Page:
INTERVIEW: Elena Delle Donne targeting Olympic glory

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Elena Delle Donne is targeting Olympic and WNBA success in 2016.

Reigning WNBA MVP Elena Delle Donne was asked by a reader of The Players’ Tribune: “If someone says to me, ‘You play like a girl’ what should I tell them?” Delle Donne replies succinctly: “Thanks!”

Another reader asked her to suggest an under-the-radar player to watch in the upcoming WNBA season that kicks off on May 14.

“I’d think you would be so much cooler if you watched and could answer that on your own,” she fires back.

The Chicago Sky guard/forward is a sharp-shooter both on the court and off it, and has become one of the greatest ever ambassadors for her sport, not just because of her jaw-dropping 2015 season statistics, but also for everything she represents and stands for.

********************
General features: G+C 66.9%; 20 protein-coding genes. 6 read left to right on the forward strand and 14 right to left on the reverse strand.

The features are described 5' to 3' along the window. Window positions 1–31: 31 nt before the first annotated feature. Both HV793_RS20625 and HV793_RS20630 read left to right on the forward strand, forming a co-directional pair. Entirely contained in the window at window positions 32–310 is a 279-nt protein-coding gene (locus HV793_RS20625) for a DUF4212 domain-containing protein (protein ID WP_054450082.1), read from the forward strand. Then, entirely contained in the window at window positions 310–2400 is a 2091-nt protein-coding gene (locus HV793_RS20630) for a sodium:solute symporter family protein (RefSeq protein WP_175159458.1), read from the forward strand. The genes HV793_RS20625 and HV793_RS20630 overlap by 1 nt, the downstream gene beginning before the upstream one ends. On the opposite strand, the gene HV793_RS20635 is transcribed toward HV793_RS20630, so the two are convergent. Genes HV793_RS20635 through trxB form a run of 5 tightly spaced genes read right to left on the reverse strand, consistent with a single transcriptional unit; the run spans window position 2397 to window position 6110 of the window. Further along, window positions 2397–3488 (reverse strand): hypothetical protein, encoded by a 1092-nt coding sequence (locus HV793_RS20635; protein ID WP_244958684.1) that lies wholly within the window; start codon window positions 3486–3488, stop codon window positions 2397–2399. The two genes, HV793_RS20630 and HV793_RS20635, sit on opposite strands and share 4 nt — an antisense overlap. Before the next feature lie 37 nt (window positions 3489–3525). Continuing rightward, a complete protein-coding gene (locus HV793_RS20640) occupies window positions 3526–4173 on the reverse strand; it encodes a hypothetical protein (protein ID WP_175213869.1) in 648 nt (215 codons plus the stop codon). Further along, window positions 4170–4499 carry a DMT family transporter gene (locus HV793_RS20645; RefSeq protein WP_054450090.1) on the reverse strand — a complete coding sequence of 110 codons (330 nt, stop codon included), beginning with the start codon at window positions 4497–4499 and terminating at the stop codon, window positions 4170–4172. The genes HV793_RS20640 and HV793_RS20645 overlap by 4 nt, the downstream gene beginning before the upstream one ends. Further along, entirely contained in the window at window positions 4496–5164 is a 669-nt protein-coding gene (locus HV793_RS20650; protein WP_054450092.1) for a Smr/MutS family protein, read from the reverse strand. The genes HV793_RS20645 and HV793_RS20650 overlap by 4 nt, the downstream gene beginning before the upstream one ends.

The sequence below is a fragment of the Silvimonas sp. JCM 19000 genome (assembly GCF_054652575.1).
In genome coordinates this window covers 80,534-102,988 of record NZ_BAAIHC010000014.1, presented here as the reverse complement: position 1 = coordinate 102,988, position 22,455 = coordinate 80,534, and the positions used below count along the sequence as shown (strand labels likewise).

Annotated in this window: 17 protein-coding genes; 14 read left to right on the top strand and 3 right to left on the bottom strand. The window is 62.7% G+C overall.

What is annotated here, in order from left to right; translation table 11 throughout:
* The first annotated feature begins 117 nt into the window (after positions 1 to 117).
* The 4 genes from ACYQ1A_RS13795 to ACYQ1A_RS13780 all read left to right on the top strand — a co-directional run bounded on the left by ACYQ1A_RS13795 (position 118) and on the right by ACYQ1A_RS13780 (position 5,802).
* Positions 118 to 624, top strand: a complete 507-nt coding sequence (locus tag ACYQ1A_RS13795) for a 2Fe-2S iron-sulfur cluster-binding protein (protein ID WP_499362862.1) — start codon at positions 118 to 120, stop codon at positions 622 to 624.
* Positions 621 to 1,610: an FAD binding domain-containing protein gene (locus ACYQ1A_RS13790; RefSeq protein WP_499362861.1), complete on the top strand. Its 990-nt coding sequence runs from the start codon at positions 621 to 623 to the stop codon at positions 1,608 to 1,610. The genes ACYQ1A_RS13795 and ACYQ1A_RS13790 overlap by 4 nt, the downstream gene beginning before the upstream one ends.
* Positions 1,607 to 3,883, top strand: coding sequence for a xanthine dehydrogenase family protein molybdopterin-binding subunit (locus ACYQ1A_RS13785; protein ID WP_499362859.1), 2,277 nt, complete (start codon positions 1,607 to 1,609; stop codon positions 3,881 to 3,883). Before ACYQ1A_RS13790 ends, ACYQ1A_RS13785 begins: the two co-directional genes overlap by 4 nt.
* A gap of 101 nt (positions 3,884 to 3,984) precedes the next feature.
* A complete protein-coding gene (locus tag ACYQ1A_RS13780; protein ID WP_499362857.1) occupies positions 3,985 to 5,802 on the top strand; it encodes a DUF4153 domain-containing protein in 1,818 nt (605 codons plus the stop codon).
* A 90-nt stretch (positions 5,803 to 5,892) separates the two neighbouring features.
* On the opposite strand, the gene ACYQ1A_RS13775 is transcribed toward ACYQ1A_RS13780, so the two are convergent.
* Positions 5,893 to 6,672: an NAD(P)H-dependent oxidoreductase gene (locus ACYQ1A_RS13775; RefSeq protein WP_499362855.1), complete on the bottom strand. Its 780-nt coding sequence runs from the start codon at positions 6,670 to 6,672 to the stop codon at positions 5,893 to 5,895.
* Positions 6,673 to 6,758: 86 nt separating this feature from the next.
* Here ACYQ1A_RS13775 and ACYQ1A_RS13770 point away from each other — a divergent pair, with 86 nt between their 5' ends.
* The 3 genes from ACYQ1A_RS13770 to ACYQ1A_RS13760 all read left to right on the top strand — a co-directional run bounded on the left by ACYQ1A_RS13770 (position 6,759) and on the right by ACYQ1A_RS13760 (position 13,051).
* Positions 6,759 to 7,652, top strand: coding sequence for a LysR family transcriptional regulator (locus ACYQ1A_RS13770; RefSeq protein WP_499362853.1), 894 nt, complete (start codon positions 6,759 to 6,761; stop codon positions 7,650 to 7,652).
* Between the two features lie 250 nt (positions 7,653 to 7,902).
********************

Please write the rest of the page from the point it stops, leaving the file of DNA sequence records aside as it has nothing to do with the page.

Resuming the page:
Last season, the 26-year-old was successful in 207 of her 218 free-throw attempts. That 95 per cent success rate saw her join Calvin Murphy, Mahmoud Abdul-Rauf and Ray Allen as the only players in ABA, NBA and WNBA history to shoot 95 per cent or better in a season with more than 200 free-throw attempts. Her free-throw career rate stands at 93.9 per cent. Steve Nash’s NBA record mark is 90.4.

“I’m very proud of it (her free-throw record),” Delle Donne told Sport360 at the Nike Innovation Summit in New York last month.